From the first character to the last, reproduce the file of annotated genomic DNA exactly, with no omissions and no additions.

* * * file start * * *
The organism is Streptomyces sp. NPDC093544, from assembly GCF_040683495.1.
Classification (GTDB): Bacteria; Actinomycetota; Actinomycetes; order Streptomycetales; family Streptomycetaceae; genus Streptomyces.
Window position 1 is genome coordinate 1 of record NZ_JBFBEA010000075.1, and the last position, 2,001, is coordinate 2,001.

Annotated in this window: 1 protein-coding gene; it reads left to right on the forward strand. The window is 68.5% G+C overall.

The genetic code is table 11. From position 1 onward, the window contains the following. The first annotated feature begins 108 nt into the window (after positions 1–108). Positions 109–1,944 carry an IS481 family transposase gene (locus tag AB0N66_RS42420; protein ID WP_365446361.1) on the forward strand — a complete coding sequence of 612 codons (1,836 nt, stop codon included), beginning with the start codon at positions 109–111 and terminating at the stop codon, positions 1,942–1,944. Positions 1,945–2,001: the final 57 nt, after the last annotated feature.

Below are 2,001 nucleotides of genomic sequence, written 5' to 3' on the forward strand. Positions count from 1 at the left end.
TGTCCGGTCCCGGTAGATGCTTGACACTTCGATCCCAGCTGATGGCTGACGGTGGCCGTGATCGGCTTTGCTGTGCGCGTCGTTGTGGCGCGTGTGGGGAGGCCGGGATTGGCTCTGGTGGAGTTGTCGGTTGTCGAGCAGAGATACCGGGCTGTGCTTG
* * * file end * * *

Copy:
The organism is Streptomyces sp. NPDC093544, from assembly GCF_040683495.1.
Classification (GTDB): Bacteria; Actinomycetota; Actinomycetes; order Streptomycetales; family Streptomycetaceae; genus Streptomyces.
Window position 1 is genome coordinate 1 of record NZ_JBFBEA010000075.1, and the last position, 2,001, is coordinate 2,001.

Annotated in this window: 1 protein-coding gene; it reads left to right on the forward strand. The window is 68.5% G+C overall.

The genetic code is table 11. From position 1 onward, the window contains the following. The first annotated feature begins 108 nt into the window (after positions 1–108). Positions 109–1,944 carry an IS481 family transposase gene (locus tag AB0N66_RS42420; protein ID WP_365446361.1) on the forward strand — a complete coding sequence of 612 codons (1,836 nt, stop codon included), beginning with the start codon at positions 109–111 and terminating at the stop codon, positions 1,942–1,944. Positions 1,945–2,001: the final 57 nt, after the last annotated feature.

Below are 2,001 nucleotides of genomic sequence, written 5' to 3' on the forward strand. Positions count from 1 at the left end.
TGTCCGGTCCCGGTAGATGCTTGACACTTCGATCCCAGCTGATGGCTGACGGTGGCCGTGATCGGCTTTGCTGTGCGCGTCGTTGTGGCGCGTGTGGGGAGGCCGGGATTGGCTCTGGTGGAGTTGTCGGTTGTCGAGCAGAGATACCGGGCTGTGCTTG